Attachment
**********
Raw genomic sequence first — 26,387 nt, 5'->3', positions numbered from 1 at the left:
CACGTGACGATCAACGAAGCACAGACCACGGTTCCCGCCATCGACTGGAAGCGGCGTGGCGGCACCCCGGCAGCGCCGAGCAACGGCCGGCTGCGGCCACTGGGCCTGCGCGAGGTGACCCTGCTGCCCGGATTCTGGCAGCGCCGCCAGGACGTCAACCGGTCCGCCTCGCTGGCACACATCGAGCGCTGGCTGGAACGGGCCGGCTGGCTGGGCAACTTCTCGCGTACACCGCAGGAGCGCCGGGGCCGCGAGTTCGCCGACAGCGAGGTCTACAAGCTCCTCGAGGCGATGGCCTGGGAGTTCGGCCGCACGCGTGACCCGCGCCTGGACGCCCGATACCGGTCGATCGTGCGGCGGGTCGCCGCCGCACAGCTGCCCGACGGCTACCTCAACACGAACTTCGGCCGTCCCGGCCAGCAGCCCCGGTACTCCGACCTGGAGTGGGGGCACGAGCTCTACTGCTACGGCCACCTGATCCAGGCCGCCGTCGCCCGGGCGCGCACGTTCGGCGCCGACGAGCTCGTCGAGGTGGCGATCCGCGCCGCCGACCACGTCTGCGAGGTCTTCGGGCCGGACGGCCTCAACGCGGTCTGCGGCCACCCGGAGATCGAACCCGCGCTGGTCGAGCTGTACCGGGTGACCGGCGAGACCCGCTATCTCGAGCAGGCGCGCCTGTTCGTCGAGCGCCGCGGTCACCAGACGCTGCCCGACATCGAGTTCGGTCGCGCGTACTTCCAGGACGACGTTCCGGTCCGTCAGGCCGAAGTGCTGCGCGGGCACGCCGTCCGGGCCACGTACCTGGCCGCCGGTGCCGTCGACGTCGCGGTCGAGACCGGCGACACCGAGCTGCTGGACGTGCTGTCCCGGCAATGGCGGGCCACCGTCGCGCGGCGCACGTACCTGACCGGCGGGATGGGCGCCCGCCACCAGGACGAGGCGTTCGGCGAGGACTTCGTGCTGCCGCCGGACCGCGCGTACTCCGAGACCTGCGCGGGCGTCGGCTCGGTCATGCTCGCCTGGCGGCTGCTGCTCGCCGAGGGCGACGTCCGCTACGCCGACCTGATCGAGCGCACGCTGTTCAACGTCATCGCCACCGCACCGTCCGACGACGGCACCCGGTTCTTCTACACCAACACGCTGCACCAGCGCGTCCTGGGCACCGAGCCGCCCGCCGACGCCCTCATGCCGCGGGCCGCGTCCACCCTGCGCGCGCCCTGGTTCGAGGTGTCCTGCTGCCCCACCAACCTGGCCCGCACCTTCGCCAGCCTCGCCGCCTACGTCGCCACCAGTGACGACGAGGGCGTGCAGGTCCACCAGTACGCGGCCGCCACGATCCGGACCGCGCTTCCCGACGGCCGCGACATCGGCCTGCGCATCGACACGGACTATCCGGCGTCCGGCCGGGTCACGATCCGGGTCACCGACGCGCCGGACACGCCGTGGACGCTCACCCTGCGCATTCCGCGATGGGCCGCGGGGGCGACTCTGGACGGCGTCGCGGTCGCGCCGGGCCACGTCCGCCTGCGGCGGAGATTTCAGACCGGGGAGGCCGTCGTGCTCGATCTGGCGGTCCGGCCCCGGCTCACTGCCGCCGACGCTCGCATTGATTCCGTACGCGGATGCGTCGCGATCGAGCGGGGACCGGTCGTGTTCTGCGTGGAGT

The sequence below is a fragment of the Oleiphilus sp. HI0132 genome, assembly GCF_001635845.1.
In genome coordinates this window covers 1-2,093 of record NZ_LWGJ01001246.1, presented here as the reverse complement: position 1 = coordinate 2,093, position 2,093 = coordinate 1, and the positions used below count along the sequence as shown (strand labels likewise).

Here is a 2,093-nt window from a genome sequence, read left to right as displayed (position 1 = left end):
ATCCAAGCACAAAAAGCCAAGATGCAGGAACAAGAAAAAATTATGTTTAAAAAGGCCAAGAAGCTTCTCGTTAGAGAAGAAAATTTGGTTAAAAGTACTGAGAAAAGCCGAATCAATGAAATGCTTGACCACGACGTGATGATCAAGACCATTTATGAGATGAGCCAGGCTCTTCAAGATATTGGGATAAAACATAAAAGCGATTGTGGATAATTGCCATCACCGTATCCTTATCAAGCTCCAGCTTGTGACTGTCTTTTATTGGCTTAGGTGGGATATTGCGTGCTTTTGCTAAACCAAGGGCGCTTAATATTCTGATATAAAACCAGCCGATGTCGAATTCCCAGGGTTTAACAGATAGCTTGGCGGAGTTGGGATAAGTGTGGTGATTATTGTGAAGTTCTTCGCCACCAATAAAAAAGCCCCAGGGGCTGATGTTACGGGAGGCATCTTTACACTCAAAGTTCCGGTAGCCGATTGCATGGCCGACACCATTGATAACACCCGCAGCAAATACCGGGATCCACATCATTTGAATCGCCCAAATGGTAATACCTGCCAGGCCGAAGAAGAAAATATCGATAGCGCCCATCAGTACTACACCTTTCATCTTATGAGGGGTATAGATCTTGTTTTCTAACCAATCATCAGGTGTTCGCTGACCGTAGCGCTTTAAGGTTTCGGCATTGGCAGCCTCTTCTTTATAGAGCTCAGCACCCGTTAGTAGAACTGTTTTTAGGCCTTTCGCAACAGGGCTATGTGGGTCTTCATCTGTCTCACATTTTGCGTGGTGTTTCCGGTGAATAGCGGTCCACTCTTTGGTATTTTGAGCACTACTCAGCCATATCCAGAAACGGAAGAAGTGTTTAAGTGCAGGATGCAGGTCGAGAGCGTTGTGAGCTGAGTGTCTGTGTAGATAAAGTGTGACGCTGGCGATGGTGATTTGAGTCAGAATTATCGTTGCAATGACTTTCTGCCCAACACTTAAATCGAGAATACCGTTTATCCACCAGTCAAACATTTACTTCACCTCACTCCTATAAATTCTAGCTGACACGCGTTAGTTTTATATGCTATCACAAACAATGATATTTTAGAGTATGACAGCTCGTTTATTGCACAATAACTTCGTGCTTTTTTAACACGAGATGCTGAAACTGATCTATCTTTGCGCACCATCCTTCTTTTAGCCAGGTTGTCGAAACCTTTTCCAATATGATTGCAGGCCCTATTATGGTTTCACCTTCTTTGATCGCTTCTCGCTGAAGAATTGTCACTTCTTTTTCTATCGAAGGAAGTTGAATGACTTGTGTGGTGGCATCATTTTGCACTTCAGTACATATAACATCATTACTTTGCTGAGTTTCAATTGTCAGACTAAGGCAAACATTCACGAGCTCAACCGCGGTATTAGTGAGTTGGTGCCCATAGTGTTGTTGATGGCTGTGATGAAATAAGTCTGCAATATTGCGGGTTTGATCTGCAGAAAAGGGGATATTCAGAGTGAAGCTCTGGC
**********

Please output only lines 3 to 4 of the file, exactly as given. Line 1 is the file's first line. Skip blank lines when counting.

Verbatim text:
The sequence below is a fragment of the Oleiphilus sp. HI0132 genome, assembly GCF_001635845.1.
In genome coordinates this window covers 1-2,093 of record NZ_LWGJ01001246.1, presented here as the reverse complement: position 1 = coordinate 2,093, position 2,093 = coordinate 1, and the positions used below count along the sequence as shown (strand labels likewise).